Rutu Modan's Exit Wounds
By Henry Chamberlain
August 18, 2008 - 09:35
"Remember that suicide bombing in Hadera three weeks ago?"
"Hadera? You mean Haifa."
"No, not the one at the restaurant. The one in the bus station cafeteria."
And so begins a matter-of-fact exchange about suicide bombings between a malcontent taxi driver and a young woman finishing up her Israeli military service and aching to begin her life. This is what sets up the premise for Rutu Modan's graphic novel,
. Rutu Modan has been tapping into the Israeli psyche with her comics all her life. She has won many awards along the way with
for Best New Graphic Novel in 2008.
The first page of
places us in what seems a typical city scene: Tel Aviv, January 2002, 9:00 AM. It could be any city full of infrastructure, people, a sleepy cab driver oblivious to an office worker hailing him over. The next couple of pages set up specificity. This cab driver is Koby and he's picking up his aunt and uncle, Ruthie and Aryeh. Aryeh just got out of the hospital and Ruthie is suppose to relieve Koby from his shift as cab driver but she'd rather watch "The Young and The Restless." They all live together. Very hum drum. Then, in an instant, Koby's life will take a turn when he's dispatched by his supervisor to meet someone in particular. This turns out to be, Numi, that young woman who brings up the subject of suicide bombings.
|Exit Wounds: Deep in Conversation.|
By Page 20, the plot has thickened with four characters engaged in conversation over the possibility that Koby's father is missing as suggested by Numi. Koby is on the phone with Orly, his sister in New York, while Ruthie and Aryeh react to scraps of overheard conversation and argue over warmed over soup. The alternating rythym of panels, going back and forth between a square for Orly and a rectangle with Koby in the foreground and Ruthie and Aryeh in the background is a fine example of the impeccable pacing throughout this book.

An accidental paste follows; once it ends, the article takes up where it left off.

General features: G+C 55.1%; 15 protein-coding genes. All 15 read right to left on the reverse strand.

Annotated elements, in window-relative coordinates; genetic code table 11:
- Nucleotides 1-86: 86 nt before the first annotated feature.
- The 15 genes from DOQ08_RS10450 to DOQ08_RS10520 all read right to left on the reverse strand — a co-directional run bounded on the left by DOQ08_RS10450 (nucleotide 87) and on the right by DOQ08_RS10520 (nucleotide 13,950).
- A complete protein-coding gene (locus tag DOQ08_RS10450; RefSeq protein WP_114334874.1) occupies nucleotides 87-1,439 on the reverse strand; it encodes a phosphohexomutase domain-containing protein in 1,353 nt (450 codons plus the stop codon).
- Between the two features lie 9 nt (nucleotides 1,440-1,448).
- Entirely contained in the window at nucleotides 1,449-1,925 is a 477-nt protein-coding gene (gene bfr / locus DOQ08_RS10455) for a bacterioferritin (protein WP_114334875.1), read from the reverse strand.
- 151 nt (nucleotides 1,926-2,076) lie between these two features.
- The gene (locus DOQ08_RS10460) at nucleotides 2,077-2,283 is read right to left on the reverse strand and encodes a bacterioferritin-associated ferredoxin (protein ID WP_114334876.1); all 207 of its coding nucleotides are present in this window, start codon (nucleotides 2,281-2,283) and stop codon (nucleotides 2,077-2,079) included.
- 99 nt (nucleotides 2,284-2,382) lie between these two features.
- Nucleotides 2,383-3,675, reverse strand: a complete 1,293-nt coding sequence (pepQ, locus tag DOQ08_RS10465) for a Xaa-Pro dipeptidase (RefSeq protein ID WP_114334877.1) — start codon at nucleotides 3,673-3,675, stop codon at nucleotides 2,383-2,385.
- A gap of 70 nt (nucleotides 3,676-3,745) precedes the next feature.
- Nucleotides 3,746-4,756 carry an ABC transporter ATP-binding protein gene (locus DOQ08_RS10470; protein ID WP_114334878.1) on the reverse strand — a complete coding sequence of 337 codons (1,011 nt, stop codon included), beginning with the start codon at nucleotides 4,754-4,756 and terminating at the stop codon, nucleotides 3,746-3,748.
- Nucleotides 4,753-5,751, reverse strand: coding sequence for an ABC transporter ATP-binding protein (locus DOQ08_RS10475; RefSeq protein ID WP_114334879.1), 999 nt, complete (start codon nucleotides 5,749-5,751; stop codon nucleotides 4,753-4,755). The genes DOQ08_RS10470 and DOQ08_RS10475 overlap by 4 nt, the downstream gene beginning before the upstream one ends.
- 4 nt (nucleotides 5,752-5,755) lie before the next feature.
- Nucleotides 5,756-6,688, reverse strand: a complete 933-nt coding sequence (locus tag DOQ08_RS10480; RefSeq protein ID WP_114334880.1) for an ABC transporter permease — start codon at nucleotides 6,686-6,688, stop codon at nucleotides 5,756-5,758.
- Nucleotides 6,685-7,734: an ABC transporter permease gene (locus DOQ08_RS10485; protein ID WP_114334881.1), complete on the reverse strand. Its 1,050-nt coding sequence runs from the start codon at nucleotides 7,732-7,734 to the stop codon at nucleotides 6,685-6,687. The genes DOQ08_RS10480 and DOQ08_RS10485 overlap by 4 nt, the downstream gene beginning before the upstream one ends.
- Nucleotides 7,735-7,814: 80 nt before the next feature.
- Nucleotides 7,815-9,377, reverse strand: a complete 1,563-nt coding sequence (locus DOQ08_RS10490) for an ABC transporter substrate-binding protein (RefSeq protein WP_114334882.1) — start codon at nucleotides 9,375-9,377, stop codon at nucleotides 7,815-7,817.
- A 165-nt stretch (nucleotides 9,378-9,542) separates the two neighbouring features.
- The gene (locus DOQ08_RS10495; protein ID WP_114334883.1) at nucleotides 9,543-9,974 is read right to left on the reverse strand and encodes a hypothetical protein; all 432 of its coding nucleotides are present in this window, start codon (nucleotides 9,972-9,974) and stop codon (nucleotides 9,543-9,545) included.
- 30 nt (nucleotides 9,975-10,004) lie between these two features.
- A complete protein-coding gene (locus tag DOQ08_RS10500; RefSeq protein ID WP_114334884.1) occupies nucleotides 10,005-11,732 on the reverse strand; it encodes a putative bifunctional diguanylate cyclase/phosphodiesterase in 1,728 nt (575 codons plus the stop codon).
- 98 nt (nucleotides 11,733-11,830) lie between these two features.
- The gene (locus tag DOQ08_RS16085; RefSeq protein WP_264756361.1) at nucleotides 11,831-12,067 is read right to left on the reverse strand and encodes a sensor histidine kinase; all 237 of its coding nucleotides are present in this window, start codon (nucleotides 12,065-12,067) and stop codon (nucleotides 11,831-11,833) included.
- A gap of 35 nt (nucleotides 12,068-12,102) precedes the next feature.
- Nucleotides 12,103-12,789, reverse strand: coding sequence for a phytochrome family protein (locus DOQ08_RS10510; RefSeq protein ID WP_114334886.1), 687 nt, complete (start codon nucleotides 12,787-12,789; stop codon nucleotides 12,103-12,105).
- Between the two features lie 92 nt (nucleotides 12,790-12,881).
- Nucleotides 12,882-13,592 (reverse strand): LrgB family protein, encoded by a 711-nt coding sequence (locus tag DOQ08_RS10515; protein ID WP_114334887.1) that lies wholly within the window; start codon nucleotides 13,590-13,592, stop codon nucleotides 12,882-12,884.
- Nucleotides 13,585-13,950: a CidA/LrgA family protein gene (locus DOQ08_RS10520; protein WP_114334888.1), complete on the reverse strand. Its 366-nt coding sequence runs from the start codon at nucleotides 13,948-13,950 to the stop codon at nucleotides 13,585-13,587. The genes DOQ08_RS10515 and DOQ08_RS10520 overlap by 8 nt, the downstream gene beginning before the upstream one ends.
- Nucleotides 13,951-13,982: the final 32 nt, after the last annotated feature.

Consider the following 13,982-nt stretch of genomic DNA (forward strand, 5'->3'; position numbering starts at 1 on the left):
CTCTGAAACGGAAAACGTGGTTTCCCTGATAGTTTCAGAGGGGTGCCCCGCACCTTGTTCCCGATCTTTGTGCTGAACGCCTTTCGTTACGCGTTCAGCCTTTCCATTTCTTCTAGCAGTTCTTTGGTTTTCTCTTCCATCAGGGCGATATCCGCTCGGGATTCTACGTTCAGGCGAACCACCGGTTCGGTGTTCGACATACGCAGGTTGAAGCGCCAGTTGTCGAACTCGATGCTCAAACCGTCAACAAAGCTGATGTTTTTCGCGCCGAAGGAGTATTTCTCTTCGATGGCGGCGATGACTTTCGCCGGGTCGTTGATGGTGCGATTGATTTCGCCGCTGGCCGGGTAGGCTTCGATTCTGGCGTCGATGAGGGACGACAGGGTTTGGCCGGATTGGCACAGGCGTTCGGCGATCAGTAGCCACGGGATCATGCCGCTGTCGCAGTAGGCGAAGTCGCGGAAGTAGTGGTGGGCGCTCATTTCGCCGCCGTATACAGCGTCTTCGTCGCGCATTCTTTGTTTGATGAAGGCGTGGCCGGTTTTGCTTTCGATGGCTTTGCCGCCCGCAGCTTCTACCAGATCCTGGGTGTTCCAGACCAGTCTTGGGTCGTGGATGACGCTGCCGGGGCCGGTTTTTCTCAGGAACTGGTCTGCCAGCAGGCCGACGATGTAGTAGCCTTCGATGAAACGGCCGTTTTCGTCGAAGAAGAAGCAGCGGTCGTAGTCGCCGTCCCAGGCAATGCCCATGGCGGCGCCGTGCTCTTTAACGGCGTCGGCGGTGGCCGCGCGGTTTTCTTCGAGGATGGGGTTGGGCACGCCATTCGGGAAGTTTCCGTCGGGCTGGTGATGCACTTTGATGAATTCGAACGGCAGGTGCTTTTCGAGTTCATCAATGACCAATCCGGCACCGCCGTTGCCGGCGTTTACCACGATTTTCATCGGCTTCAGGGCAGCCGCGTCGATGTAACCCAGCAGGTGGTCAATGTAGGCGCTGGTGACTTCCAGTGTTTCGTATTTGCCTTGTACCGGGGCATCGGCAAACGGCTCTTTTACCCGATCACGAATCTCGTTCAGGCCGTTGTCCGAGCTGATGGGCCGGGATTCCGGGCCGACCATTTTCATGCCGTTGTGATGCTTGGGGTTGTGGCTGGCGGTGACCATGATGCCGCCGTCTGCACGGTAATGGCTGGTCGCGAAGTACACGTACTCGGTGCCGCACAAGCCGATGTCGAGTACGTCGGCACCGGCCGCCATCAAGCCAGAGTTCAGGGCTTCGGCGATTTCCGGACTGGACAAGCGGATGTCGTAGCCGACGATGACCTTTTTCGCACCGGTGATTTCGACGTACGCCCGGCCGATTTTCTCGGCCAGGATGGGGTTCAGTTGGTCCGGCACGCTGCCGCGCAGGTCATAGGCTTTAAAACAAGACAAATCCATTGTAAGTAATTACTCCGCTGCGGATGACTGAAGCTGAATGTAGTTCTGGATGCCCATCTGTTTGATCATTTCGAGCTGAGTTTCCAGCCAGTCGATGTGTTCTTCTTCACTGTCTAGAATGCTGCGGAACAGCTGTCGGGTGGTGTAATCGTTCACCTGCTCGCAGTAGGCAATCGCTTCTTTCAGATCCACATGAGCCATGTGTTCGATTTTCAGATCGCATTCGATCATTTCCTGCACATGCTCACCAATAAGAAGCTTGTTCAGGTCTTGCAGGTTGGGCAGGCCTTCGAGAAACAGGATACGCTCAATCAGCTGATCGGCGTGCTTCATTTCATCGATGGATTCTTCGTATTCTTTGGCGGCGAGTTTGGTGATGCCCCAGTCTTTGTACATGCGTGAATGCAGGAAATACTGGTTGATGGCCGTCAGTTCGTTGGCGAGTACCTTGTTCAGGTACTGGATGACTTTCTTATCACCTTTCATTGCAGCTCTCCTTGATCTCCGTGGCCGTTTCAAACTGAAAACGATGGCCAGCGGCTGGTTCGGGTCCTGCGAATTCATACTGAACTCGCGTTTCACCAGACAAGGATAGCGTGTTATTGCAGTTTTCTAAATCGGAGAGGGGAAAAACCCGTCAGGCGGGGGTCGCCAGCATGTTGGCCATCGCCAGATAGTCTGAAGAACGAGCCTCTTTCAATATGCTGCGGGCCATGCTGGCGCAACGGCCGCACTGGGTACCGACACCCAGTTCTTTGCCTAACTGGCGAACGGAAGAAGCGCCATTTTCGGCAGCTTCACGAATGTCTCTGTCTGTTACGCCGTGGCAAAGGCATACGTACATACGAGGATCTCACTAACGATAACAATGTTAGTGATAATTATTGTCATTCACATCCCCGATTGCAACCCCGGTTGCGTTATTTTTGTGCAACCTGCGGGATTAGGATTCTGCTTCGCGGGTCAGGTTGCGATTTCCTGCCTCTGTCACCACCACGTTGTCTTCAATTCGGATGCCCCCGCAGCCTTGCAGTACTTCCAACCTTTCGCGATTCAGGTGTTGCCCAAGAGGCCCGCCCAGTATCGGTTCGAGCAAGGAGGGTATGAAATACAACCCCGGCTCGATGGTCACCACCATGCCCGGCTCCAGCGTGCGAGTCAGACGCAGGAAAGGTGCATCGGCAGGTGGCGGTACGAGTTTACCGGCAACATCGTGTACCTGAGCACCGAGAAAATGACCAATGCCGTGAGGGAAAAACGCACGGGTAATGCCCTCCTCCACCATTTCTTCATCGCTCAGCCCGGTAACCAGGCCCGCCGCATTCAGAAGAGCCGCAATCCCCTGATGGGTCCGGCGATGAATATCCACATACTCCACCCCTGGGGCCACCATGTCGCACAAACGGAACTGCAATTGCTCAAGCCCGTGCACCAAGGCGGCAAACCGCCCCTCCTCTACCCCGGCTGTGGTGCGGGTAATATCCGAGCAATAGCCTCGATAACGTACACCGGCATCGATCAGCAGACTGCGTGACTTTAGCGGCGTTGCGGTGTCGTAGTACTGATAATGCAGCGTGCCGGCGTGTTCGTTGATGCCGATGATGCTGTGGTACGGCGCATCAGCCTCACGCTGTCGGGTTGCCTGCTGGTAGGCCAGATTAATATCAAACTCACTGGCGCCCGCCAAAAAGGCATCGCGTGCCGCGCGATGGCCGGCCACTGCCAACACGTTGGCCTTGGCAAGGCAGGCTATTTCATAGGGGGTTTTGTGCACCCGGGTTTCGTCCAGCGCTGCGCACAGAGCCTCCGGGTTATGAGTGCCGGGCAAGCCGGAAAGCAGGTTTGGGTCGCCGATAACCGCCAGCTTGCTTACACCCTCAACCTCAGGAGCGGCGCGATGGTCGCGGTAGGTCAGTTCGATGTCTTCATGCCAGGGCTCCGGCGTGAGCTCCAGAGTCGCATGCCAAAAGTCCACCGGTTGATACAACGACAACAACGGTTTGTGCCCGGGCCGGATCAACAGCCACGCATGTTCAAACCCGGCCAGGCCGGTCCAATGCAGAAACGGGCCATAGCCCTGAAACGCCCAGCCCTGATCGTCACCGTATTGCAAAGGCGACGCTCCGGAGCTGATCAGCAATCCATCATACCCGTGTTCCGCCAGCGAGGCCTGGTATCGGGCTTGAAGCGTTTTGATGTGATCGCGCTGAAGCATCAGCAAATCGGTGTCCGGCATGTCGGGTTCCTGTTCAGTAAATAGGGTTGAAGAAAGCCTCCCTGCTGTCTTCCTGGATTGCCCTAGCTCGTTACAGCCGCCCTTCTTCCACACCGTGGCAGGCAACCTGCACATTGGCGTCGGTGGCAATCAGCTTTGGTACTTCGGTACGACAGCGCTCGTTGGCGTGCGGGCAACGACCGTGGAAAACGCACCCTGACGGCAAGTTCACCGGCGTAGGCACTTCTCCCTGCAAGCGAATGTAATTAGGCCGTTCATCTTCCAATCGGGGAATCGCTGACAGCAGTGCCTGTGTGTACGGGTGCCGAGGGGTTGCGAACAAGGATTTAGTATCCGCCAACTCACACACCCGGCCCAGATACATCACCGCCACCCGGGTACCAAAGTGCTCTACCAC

The gravitational pull toward a homey existence is ever present for Koby. A quiet life has won by default. The deadpan thin line art fits right in with this desire for restraint. Once, Numi enters Koby's life, who he derisively calls "the giraffe," he is never left to daddle. Numi has also been stuck in a rut without any promise of escape until she meets Koby. Now, the thin line art expresses a growing tension in need of resolution.
Looking back at one of Rutu Modan's earlier works, "The Panty Killer," part of a box set created for the artist collective,
, which Modan is a cofounder, I see that same care for details in character and local color as in her latest book. It is interesting how both stories revolve around a mystery. And it is gratifying to observe her style and vision evolve to such a level of refinement.
, as the title makes clear, is about what happens after an act of violence. Rutu Modan has created a powerful story, without hyperbole, or self-indulgence. Her strong sense of place has provided us with a window into Israeli life and a comics masterpiece that will endure.
Last Updated: June 23, 2021 - 00:45
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